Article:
Pagans march for the planet

TWH –Last Saturday, Apr. 29, a second People’s Climate March was held in Washington, D.C., with related rallies and other events occurring around the world. The protest — a follow-up to the 2014 march in New York City — was announced in January, coinciding with both Earth Day weekend and President Donald Trump’s 100th day in office. The president has begun to roll back regulations that were put into place to slow climate change, which he has called a Chinese hoax. According to organizer estimates, 300,000 joined in nationwide, with 150,000 on the National Mall alone.

Pagan Community Notes: EarthSpirit Community, Katharine A. Luck, Exodus 22:18 and more!

GLENWOOD, Mass. — EarthSpirit Community announced that co-director Andras Corban-Arthen and member Donovan Arthen have traveled to North Dakota in an effort to help the protesters at Standing Rock camps. According to a press release, EarthSpirit “sent its delegation in response to a call to religious leaders from Chief Arvol Looking Horse.” While at the camps, the delegation “met with some of the organizers of the camps and [performed a] ceremony with some of the indigenous Elders.” Additionally, they carried EarthSpirit’s own statement of support as well as documents of support from the Parliament of the World’s Religions and the European Congress of Ethnic Religions.

Pagan Community Notes: Fortune Telling Ban, Pensacola Invocation, Emerald Rose and more!

PARKERSBURG, W.Va.- The city council has “voted to uphold a ban on fortune-telling this week, despite a formal request from a local entrepreneur to do away with the decades-old law,” as reported by Riverside City News. In June we published the story of Heather Cooper, who had opened up a local shop called Hawthorn. Her intent was to offer Tarot readings as well as a place for local artists to display their work. However, she was denied a business license due to an old fortune-telling law, and she pledged to fight to have it removed. After her first attempt, it was announced that the Council opted to keep the law, with a vote of 5-3.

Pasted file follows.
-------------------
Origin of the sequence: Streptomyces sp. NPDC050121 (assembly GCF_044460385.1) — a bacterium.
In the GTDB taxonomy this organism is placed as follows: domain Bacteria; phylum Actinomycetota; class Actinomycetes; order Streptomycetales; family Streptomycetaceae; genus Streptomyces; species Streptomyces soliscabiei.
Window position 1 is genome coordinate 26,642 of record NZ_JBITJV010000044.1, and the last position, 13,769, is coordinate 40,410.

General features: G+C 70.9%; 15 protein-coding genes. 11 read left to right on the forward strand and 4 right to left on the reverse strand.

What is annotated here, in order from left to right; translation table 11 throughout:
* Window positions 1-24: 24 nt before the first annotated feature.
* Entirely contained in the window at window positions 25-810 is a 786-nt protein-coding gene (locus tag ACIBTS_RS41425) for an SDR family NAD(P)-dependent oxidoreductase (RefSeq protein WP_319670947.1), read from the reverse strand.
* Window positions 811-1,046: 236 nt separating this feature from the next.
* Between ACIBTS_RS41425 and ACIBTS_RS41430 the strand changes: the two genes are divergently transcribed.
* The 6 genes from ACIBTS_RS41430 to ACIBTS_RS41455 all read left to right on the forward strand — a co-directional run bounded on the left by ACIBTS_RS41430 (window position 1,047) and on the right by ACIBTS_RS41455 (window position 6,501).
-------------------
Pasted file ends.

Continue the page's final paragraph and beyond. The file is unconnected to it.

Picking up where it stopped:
New Pagan survey takes a different approach

TROMSØ, No. –American researcher James R. Lewis, a professor of religious studies at the University of Tromsø, has decided it’s time to take the pulse of Pagan communities once again. Since before the advent of the internet, there have been several such surveys, each with its own specific area of focus. While the new Pagan III survey has some questions that have caused some participants to scratch their heads, other academics are largely supportive of any effort to more accurately describe the dynamics within Pagan communities. Lewis’ work reaches back specifically to a census survey conceived by Andras Corban-Arthen in the 1980s.

Pagan Community Notes: Four Quarters, City of Refuge, Pagan Pride Day and more

Four Quarters Interfaith Sanctuary, a farm and campground located in Pennsylvania, was in the news after a festival-goer reported being attacked. Four Quarters opens its land to a number of yearly external events. One of these events is Big Dub, a 4-Day EDM festival that brings together “40 of the regions biggest electronic dance dj’s to perform and hold workshops.” On the final day of the festival, a women reported to festival security that she had been drugged and raped. Security turned the case over to local police who launched an investigation.